When you read book chapters or articles about what social entrepreneurship is, you often come across a framework called the “hybrid spectrum” or “social entrepreneurship spectrum”  – a continuum suggesting that social enterprises lie somewhere between purely philanthropic organizations and commercial businesses. This makes sense as a conceptual tool, but you should look at those images with caution. The reason for this is that they subtly suggest the message that social enterprises are halfway between mission-led charities and commercial businesses. However, in truth, social enterprises are different from the former in almost every way, except for their mission and their need to measure and report social impact. In contrast, these very two points are the only things that set them apart from commercial business. Social enterprises are thus much closer to commercial businesses in nature than traditional charities.


The sooner a budding social enterprise realizes that it needs to think about business in virtually the exact same way as a commercial business, the more chances it will have to be competitive and, eventually, successful. A social enterprise’s mission remains of supreme importance, so no commercial decisions can be taken that will be detrimental to this aspect of the organization’s work. But there are a whole range of other decisions—from pricing, teambuilding, organizational structure, marketing, investing, scaling and more—where social enterprises should think like a business, because that is what they are!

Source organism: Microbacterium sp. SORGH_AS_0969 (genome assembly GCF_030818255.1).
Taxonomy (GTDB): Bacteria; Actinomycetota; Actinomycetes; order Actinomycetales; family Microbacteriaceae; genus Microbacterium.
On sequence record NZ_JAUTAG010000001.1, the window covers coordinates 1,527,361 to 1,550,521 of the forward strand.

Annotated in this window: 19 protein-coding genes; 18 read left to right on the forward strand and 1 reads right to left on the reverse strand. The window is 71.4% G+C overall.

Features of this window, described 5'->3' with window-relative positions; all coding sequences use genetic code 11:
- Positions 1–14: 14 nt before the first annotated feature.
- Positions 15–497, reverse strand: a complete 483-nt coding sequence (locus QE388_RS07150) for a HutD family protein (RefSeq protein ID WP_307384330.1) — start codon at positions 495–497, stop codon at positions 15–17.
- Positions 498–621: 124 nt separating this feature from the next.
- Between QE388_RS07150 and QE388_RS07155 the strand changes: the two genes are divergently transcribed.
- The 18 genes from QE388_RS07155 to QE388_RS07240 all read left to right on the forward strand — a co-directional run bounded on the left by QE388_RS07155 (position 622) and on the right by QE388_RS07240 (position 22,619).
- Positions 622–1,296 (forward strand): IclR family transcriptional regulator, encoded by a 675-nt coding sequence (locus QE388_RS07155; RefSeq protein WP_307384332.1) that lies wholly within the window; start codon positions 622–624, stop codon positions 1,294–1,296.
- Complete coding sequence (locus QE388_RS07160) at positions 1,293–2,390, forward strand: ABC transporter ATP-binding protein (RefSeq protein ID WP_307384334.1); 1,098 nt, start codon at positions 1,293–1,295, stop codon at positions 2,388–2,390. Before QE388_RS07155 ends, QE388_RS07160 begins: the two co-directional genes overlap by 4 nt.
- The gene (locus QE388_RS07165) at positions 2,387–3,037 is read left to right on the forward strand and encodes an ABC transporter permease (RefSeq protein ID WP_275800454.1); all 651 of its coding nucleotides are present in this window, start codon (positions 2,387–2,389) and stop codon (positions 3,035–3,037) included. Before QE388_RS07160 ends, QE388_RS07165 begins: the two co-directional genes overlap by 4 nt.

I have worked with several dozen social enterprises in several countries over the past few years, and there is one clear difference between the ones that are tasting success and those that are still struggling. Representatives of the second category often repeat two questionable phrases. The first one goes something like “The state should consider giving us a tax break – we’re tackling social issues and that makes it more difficult to run a social enterprise than a commercial business.” I consider this to be harmful to the social enterprise because it encourages a mindset of difference – if you believe you need help and you’re weaker than the commercial businesses out there that offer products and services similar to yours, how do you expect to have a winning mentality when competing with them? Instead, social enterprises should learn to leverage their social impact while striving to provide a product or service that is not inferior when it comes to quality, design, or the customer experience in general. There are studies that suggest that some customers are willing to pay more when it comes to social impact, so it could even be a strategic choice to price yourself higher than the competition, but the truth is that this is still a niche market in most countries. The key takeaway here is that you cannot afford to offer a product or service inferior to those of your competitors and expect regular customers to come to you simply because you have social impact. Much as we like to tell ourselves (and our stakeholders) this, consumers simply do not behave this way.